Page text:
“It’s just beautiful,” Geri Rodgers said, her eyes shining as she looked across the packed American Memorial Park in Saipan. “I can’t believe this is happening. Somebody pinch me.”
The crowd, some 3,700 strong, filled the outdoor concert venue for Friday’s Marianas Festival of Hope with Franklin Graham. It was a time of worship, a chance to hear a message of God’s love, and a sweet evening of fellowship.
“Are you ready for some Jesus?” one man named June exclaimed to those nearby as he took his seat with his family.
For many, like June, the Festival was simply an opportunity to share the hope that only Christ can bring. It’s been an extremely challenging stretch for many within the Northern Mariana Islands, a commonwealth of the United States.
In late October 2018, Super Typhoon Yutu slammed into the Marianas with the force of a Category 5 Hurricane. The storm especially rocked Saipan, the largest of the Mariana Islands, and nearby Tinian. Homes, businesses and schools were destroyed. Samaritan’s Purse deployed to assist with recovery, but the local effort is ongoing. More than a year later, some families are still living in tents. Some public schools have combined, opting for half-day schedules to try and fit everybody in. Money is tight both for local residents and the government. To make matters worse, the island’s tourism industry took a hit with travel limited by the coronavirus.
“There’s fear, and the economy is down,” Franklin Graham said after taking the stage on Friday. “Some people don’t have hope. Maybe you’re here, and you don’t have hope.
“It doesn’t matter what mountain you face, what valley you have to go through. Jesus said, ‘I will never leave you, nor forsake you (Hebrews 13:5).’”
Graham’s message centered on Mark 10:46, where blind Bartimaeus sincerely cries out for Jesus to heal him. Occasionally the impassioned crowd would chime in with “preach” and “amen” as Graham insisted Jesus is the only way to God, our heavenly Father (John 14:6).
“You’ve got to be willing to come to Christ in faith. Bartimaeus called in faith. He recognized Jesus was God’s Son,” Graham said before asking people to come forward if they’d like to make a public decision of faith in Jesus Christ.
Many left their seats on the concrete auditorium steps, the surrounding grassy knolls and even the overflow seating to come forward. Men, women and children of all ages stood shoulder-to-shoulder as they prayed in unison with Graham to ask Jesus for forgiveness.
One of those individuals was a young mom who said she wanted to start anew after mistakes she’d made in her life. She shared that she had lost her home during Yutu and only recently moved into temporary housing with her family. This Festival is bringing hope, she said.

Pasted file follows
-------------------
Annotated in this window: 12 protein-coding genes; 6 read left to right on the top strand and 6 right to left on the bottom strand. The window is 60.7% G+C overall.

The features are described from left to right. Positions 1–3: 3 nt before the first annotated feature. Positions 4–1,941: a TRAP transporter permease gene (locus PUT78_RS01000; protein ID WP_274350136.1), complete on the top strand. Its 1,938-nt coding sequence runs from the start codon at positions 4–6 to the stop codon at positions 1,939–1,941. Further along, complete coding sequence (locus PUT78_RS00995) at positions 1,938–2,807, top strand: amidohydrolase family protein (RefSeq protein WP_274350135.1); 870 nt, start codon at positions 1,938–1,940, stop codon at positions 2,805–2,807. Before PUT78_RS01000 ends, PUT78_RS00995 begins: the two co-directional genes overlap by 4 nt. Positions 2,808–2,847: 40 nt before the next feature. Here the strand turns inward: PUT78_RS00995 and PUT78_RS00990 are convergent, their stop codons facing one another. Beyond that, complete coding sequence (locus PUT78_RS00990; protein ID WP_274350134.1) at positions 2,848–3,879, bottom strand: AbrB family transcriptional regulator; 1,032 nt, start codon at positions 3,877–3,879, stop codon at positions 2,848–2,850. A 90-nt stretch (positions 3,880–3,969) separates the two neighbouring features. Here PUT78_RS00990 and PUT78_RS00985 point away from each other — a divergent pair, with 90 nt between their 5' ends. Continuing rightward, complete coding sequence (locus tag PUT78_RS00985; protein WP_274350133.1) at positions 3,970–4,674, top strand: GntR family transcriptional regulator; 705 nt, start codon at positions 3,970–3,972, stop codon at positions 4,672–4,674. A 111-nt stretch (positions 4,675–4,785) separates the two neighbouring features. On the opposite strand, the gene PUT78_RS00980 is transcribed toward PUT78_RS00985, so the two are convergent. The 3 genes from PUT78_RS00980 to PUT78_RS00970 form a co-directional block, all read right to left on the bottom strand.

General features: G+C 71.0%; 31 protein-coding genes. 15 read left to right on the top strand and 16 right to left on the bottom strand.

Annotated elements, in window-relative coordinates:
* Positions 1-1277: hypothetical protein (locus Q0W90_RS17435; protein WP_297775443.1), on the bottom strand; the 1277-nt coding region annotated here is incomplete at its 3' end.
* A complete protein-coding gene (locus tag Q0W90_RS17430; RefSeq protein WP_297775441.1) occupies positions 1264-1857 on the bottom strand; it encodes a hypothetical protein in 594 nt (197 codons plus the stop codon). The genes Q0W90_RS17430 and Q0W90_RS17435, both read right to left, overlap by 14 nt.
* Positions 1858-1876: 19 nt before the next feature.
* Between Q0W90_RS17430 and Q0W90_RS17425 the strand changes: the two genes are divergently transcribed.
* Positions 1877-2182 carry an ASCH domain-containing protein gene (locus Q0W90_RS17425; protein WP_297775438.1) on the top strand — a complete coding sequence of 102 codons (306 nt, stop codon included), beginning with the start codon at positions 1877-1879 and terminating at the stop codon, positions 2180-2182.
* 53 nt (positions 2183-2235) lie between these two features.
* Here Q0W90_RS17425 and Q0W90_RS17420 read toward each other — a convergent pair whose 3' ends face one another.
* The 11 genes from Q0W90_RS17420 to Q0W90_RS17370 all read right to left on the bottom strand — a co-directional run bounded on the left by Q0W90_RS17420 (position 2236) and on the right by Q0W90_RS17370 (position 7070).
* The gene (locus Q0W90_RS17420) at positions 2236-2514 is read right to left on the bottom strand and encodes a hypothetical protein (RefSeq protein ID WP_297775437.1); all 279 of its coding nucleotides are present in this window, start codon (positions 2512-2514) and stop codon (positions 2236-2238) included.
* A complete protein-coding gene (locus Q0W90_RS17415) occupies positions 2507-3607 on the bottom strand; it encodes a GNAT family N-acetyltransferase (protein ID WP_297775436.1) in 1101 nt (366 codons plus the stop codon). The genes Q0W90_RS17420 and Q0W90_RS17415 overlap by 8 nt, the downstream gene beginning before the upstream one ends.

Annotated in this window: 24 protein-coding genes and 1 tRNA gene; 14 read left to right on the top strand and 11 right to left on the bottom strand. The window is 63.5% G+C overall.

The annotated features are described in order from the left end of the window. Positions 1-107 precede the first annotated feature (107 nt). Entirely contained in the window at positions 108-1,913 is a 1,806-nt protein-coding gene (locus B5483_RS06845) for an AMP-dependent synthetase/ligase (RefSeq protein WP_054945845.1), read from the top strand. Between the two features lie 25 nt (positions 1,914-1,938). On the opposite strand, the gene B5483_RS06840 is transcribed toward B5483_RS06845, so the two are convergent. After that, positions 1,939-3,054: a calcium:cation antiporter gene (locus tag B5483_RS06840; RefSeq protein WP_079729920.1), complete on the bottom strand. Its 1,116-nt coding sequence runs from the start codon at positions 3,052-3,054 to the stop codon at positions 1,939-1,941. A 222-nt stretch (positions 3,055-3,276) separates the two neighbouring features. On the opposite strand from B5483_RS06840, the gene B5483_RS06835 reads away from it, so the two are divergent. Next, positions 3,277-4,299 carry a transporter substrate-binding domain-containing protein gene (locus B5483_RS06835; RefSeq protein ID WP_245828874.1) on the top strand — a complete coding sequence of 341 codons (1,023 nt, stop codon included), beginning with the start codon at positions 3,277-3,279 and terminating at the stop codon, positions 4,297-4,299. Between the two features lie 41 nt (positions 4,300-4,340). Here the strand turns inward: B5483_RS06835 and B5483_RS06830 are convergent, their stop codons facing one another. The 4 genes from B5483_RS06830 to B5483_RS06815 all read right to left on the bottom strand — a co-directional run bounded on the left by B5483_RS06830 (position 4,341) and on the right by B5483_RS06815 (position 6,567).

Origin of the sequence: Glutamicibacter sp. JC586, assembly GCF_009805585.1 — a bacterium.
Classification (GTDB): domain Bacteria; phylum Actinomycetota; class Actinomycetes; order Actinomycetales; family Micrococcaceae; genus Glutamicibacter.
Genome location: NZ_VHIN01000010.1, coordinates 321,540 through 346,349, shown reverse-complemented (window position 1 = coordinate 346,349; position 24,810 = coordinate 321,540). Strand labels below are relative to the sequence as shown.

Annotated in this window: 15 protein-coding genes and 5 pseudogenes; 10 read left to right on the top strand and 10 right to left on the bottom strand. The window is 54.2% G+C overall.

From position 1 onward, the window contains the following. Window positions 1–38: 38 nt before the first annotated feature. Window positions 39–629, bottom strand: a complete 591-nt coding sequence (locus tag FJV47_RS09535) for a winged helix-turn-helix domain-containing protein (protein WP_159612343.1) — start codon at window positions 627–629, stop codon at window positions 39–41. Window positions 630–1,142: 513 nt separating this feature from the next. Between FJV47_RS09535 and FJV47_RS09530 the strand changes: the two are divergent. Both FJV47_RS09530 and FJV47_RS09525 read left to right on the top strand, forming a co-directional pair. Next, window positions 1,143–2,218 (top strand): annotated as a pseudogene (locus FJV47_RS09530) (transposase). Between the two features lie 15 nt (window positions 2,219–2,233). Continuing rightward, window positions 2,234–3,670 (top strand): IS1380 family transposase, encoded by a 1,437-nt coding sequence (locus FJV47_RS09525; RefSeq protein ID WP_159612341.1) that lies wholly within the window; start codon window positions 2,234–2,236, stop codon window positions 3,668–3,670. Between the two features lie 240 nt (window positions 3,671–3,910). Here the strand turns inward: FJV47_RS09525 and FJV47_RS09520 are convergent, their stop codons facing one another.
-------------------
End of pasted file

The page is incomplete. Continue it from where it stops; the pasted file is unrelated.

“Look at this,” she said excitedly gesturing to the large crowd around her.
Still, there were many personal, sobering moments of reflection in the midst of an otherwise dynamic evening. A 55-year-old pastor’s wife wiped away tears as she shared her story with Marilou Arriola, chairperson of the Festival’s communication committee. The woman said she had all the head knowledge, but she needed reassurance. Arriola prayed with her.
“Honestly, as counselors, we weren’t expecting this much of a turnout for the invitation,” Arriola said. “We are overwhelmed and overjoyed.”
Arriola continued to say that people in the Marianas are really hurting, but God has His reasons.
“We always said God has a purpose for every single thing He does,” Arriola said. “Yutu may have wiped out the islands, but it was the perfect time for cleansing, for a revival, for the island to be awakened. … Sometimes, they say, you need to be completely broken down to see Jesus Christ, and I think that’s what He did in a big way. Instead of working on individuals, He said, ‘The whole island, I’m going to do this revival.’”
The energy was simply electric as the Tommy Coomes Band and Dennis Agajanaian teamed up to lead the final set of worship. One more last song led to one more last song. The youth crowded in front of the stage, worshipping God with singing and dancing. It was hard to tell who was having more fun—the bands or the attendees.
“This night is just amazing because there’s thousands of people who are here hearing about the Gospel,” Rodgers said. “They won’t come to church … but they’re willing to come to a concert. They’re feeling God’s love, and they know it’s gotta be something special.”
Please keep these new and rededicated believers in your prayers. Please also pray for the churches that will follow up with discipleship efforts.